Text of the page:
Books > Old Books > Call No Man Happy (1943)


Page 065

BETWEEN ALAIN AND KIPLING

me free power ... Hein? Do you understand? ... In ten years from the profits of these municipal industries I shall make this city the most advanced in France in social institutions ...'
I submitted my scruples and distress of mind to him; he, naturally enough, was hostile to all forms of capitalism:
`The thing that's unjust,' he would say to me, `is that the united effort of the workers produces a surplus value and this surplus value is confiscated under the name of profits by the capitalists ... Do you understand? ...'
No, I did not understand. I could not see that it was true to say, as Mouchel did, that the surplus value was produced by the workmen alone. Around me in the industrial world of Normandy I saw that two mills that were almost identical and employed the same number of workmen might make, one a profit, the other a loss, if the first was well managed and the second ill. Production itself could be increased or diminished by the methods of management. Therefore, from a scientific point of view, the Marxist theory seemed to me, at least ill part, false; viewed sentimentally the idea of class warfare filled me with horror. But a certain form of Christian socialism continued to attract me. I was ready to admit that my father was a just Man. It seemed to me it was possible to go further and be a Saint, to give all to the poor, to turn over the mill to the workmen and nevertheless to continue to manage it for honour's sake. On certain nights of enthusiasm I proposed this sort of life for myself. In the light of dawn I realized it would not be easy to go into the main office for the morning conference and explain my plan beneath the eye of the defunct Uncles.

My evenings were my own. I almost always spent them in my parents' house. To this provincial and retired life I owe the best of my reading. It was then that I read all of Saint-Simon, Taine, Sainte-Beuve (and in particular Port-Royal), Auguste Comte, and many books on science. I made notes as I read and I still owned, up to the time of the last war, large notebooks in cardboard covers, in which I had written down my impressions each evening. A theory of light and sound by Helmholtz would rub shoulders there with an analysis of Capital; an emotional comment on Deracines with a dry and precise note on Pearson's Grammar of Science; Henri Poincare with Vilfredo Pareto. My intellectual appetite was voracious. However, for my own pleasure, I kept coming back to the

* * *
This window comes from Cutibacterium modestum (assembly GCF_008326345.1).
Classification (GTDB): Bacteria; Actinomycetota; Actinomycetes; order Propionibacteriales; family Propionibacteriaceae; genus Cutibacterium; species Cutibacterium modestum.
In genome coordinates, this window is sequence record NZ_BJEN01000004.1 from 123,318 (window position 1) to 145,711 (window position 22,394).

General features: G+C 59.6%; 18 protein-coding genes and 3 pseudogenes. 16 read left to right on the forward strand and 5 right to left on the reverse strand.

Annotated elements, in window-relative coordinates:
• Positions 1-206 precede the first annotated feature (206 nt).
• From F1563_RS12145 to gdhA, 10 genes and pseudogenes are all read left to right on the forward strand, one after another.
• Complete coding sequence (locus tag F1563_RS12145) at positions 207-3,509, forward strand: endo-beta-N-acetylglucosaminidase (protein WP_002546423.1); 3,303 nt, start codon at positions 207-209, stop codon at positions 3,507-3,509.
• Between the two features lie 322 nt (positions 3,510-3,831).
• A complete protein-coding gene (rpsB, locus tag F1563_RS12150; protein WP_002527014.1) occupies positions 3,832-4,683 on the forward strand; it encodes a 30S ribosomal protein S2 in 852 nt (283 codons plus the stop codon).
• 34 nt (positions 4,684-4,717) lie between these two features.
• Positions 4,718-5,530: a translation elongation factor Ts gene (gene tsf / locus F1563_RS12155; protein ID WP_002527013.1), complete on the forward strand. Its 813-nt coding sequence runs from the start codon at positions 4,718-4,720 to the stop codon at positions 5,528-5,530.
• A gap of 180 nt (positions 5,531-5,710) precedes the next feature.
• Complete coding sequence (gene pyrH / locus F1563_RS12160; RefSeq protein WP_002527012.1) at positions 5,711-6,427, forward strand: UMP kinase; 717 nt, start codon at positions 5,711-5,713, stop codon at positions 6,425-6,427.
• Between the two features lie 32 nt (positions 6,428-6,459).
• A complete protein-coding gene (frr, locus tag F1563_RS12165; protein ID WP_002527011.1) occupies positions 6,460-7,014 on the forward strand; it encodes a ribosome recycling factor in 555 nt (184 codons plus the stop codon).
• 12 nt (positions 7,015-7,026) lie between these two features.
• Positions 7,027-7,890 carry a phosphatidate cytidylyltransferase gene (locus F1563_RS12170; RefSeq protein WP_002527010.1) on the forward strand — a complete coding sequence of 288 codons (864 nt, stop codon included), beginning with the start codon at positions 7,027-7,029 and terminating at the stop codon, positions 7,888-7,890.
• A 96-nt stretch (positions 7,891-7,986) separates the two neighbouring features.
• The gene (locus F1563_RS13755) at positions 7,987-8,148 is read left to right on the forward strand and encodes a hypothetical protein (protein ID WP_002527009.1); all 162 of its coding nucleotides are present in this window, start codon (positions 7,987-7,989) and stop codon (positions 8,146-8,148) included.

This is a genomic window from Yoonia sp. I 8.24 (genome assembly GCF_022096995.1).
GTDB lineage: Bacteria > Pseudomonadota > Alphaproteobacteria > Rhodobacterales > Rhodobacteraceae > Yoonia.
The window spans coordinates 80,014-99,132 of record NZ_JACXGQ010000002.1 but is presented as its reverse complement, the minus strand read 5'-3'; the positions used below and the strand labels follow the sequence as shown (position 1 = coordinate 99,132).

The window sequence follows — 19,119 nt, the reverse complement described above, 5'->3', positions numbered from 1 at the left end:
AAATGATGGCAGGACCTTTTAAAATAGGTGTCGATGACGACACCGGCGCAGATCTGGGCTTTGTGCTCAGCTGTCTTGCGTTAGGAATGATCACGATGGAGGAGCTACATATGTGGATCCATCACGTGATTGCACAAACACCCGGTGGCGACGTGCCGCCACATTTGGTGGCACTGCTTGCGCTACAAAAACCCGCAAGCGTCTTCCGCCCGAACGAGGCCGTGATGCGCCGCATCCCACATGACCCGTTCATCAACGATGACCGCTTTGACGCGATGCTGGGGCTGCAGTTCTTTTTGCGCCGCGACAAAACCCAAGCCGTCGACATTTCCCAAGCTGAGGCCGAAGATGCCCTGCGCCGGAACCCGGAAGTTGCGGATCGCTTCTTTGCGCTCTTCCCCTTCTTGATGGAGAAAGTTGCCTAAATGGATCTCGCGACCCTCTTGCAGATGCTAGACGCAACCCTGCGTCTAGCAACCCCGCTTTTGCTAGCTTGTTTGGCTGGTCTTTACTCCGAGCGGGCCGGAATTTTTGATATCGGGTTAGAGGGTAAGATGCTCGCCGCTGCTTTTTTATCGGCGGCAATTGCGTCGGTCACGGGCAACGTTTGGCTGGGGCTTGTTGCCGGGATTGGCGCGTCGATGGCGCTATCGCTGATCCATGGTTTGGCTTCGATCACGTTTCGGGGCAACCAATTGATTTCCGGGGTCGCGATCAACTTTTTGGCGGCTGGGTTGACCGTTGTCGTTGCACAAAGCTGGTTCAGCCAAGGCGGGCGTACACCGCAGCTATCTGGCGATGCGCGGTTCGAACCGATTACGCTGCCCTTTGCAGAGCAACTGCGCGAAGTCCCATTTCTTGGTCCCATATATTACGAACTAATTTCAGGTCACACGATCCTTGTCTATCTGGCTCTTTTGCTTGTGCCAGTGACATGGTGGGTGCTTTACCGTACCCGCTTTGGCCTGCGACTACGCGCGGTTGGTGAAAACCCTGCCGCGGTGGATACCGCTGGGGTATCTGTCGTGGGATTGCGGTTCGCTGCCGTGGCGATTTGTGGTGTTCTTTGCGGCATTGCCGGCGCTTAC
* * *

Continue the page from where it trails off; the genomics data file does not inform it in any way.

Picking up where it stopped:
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where is HTML where is HEAD where is TITLE me free power ... Hein? Do you understand? ... In ten years from what is profits of these municipal industries I shall make this city what is most advanced in France in social institutions ...' I submitted my scruples and distress of mind to him; he, naturally enough, was hostile to all forms of capitalism: `The thing that's unjust,' he would say to me, `is that what is united effort of what is workers produces a surplus value and this surplus value is confiscated under what is name of profits by what is capitalists ... Do you understand? ...' No, I did not understand. I could not see that it was true to say, as Mouchel did, that what is surplus value was produced by what is workmen alone. Around me in what is industrial world of Normandy I saw that two mills that were almost identical and employed what is same number of workmen might make, one a profit, what is other a loss, if what is first was well managed and what is second ill. Production itself could be increased or diminished by what is methods of management. Therefore, from a scientific point of view, what is Marxist theory seemed to me, at least ill part, false; viewed sentimentally what is idea of class warfare filled me with horror. But a certain form of Christian socialism continued to attract me. I was ready to admit that my father was a just Man. It seemed to me it was possible to go further and be a Saint, to give all to what is poor, to turn over what is mill to what is workmen and nevertheless to continue to manage it for honour's sake. On certain nights of enthusiasm I proposed this sort of life for myself. In what is light of dawn I realized it would not be easy to go into what is main office for what is morning conference and explain my plan beneath what is eye of what is defunct Uncles. My evenings were my own. I almost always spent them in my parents' house. To this provincial and retired life I owe what is best of my reading. It was then that I read all of Saint-Simon, Taine, Sainte-Beuve (and in particular Port-Royal), Auguste Comte, and many books on science. I made notes as I read and I still owned, up to what is time of what is last war, large notebooks in cardboard covers, in which I had written down my impressions each evening. A theory of light and sound by Helmholtz would rub shoulders there with an analysis of Capital; an emotional comment on Deracines with a dry and precise note on Pearson's Grammar of Science; Henri Poincare with Vilfredo Pareto. My intellectual appetite was voracious. However, for my own pleasure, I kept coming back to what is where is meta name="keywords" content="old books, Free book , free book offer , free audio books , free coloring book pages , free book reports , free audio book , audio books free download , book free , free guest book , books free , free book summaries , download free audio books , free childrens books." where is where are they now rel="stylesheet" type="text/css" href="../../style.css" where is meta http-equiv="Content-Type" content="text/html; charset=iso-8859-1" where is BODY bgColor=#ffffff text="#000000" where are they now ="#000000" v where are they now ="#FF0000" where is div align="center" where is strong where is strong where is a href="http://www.aaoldbooks.com" Books > where is a href="../default.asp" title="Book" Old Books > where is strong where is a href="default.asp" Call No Man Happy (1943) where is table width="700" border="1" align="center" cellpadding="15" cellspacing="0" where is center where is tr where is td width="160" align="center" valign="top" where is div align="center" where is td align="center" valign="top" where is div align="left" where is div align="center" where is p align="left" Page 065 where is p align="center" where is strong BETWEEN ALAIN AND KIPLING where is p align="justify" me free power ... Hein? Do you understand? ... In ten years from what is profits of these municipal industries I shall make this city what is most advanced in France in social institutions ...' I submitted my scruples and distress of mind to him; he, naturally enough, was hostile to all forms of capitalism: `The thing that's unjust,' he would say to me, `is that what is united effort of what is workers produces a surplus value and this surplus value is confiscated under what is name of profits by what is capitalists ... Do you understand? ...' No, I did not understand. I could not see that it was true to say, as Mouchel did, that what is surplus value was produced by what is workmen alone. Around me in what is industrial world of Normandy I saw that two mills that were almost identical and employed what is same number of workmen might make, one a profit, what is other a loss, if what is first was well managed and what is second ill. Production itself could be increased or diminished by what is methods of management. Therefore, from a scientific point of view, what is Marxist theory seemed to me, at least ill part, false; viewed sentimentally what is idea of class warfare filled me with horror. But a certain form of Christian socialism continued to attract me. I was ready to admit that my father was a just Man. It seemed to me it was possible to go further and be a Saint, to give all to what is poor, to turn over what is mill to what is workmen and nevertheless to continue to manage it for honour's sake. On certain nights of enthusiasm I proposed this sort of life for myself. In what is light of dawn I realized it would not be easy to go into what is main office for what is morning conference and explain my plan beneath what is eye of what is defunct Uncles. My evenings were my own. I almost always spent them in my parents' house. To this provincial and retired life I owe what is best of my reading. It was then that I read all of Saint-Simon, Taine, Sainte-Beuve (and in particular Port-Royal), Auguste Comte, and many books on science. I made notes as I read and I still owned, up to what is time of what is last war, large notebooks in cardboard covers, in which I had written down my impressions each evening. A theory of light and sound by Helmholtz would rub shoulders there with an analysis of Capital; an emotional comment on Deracines with a dry and precise note on Pearson's Grammar of Science; Henri Poincare with Vilfredo Pareto. My intellectual appetite was voracious. However, for my own pleasure, I kept coming back to what is where is Server.Execute("_SiteMap.asp") % travel books: Call No Man Happy (1943) books